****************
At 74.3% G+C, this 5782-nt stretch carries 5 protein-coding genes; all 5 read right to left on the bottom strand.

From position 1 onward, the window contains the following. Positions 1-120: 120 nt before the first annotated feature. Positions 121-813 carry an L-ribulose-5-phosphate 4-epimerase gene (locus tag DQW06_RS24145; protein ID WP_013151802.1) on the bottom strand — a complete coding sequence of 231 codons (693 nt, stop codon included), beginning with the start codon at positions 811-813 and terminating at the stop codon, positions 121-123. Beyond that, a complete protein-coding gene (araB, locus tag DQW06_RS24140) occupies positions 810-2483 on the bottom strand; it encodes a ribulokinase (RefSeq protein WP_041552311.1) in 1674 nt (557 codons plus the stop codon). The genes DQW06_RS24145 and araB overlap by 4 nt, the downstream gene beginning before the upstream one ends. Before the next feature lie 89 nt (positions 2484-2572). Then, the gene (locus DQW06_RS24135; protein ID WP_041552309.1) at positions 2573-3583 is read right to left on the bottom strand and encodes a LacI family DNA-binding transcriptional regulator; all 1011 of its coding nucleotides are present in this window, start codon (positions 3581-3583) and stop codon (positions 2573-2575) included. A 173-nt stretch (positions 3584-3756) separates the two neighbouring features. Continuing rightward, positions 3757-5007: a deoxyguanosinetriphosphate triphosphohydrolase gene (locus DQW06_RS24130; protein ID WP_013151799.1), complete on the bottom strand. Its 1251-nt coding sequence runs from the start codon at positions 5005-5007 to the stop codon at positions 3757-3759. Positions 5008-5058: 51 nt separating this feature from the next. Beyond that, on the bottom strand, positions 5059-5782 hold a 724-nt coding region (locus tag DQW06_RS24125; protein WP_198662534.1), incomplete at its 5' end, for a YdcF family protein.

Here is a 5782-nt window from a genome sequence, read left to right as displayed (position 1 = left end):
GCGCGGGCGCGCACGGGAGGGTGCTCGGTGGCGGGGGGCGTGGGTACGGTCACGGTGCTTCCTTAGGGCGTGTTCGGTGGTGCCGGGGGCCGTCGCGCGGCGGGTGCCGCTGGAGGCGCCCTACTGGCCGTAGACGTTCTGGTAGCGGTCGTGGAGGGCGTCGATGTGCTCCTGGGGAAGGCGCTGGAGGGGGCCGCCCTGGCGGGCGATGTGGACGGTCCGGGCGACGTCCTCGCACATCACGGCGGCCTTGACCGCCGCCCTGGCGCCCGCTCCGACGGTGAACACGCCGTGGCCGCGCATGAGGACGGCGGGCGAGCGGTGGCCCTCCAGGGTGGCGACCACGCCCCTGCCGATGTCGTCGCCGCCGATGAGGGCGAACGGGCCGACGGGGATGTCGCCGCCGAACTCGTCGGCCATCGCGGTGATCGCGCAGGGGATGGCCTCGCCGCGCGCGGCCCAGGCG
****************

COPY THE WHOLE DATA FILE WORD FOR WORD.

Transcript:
At 74.3% G+C, this 5782-nt stretch carries 5 protein-coding genes; all 5 read right to left on the bottom strand.

From position 1 onward, the window contains the following. Positions 1-120: 120 nt before the first annotated feature. Positions 121-813 carry an L-ribulose-5-phosphate 4-epimerase gene (locus tag DQW06_RS24145; protein ID WP_013151802.1) on the bottom strand — a complete coding sequence of 231 codons (693 nt, stop codon included), beginning with the start codon at positions 811-813 and terminating at the stop codon, positions 121-123. Beyond that, a complete protein-coding gene (araB, locus tag DQW06_RS24140) occupies positions 810-2483 on the bottom strand; it encodes a ribulokinase (RefSeq protein WP_041552311.1) in 1674 nt (557 codons plus the stop codon). The genes DQW06_RS24145 and araB overlap by 4 nt, the downstream gene beginning before the upstream one ends. Before the next feature lie 89 nt (positions 2484-2572). Then, the gene (locus DQW06_RS24135; protein ID WP_041552309.1) at positions 2573-3583 is read right to left on the bottom strand and encodes a LacI family DNA-binding transcriptional regulator; all 1011 of its coding nucleotides are present in this window, start codon (positions 3581-3583) and stop codon (positions 2573-2575) included. A 173-nt stretch (positions 3584-3756) separates the two neighbouring features. Continuing rightward, positions 3757-5007: a deoxyguanosinetriphosphate triphosphohydrolase gene (locus DQW06_RS24130; protein ID WP_013151799.1), complete on the bottom strand. Its 1251-nt coding sequence runs from the start codon at positions 5005-5007 to the stop codon at positions 3757-3759. Positions 5008-5058: 51 nt separating this feature from the next. Beyond that, on the bottom strand, positions 5059-5782 hold a 724-nt coding region (locus tag DQW06_RS24125; protein WP_198662534.1), incomplete at its 5' end, for a YdcF family protein.

Here is a 5782-nt window from a genome sequence, read left to right as displayed (position 1 = left end):
GCGCGGGCGCGCACGGGAGGGTGCTCGGTGGCGGGGGGCGTGGGTACGGTCACGGTGCTTCCTTAGGGCGTGTTCGGTGGTGCCGGGGGCCGTCGCGCGGCGGGTGCCGCTGGAGGCGCCCTACTGGCCGTAGACGTTCTGGTAGCGGTCGTGGAGGGCGTCGATGTGCTCCTGGGGAAGGCGCTGGAGGGGGCCGCCCTGGCGGGCGATGTGGACGGTCCGGGCGACGTCCTCGCACATCACGGCGGCCTTGACCGCCGCCCTGGCGCCCGCTCCGACGGTGAACACGCCGTGGCCGCGCATGAGGACGGCGGGCGAGCGGTGGCCCTCCAGGGTGGCGACCACGCCCCTGCCGATGTCGTCGCCGCCGATGAGGGCGAACGGGCCGACGGGGATGTCGCCGCCGAACTCGTCGGCCATCGCGGTGATCGCGCAGGGGATGGCCTCGCCGCGCGCGGCCCAGGCG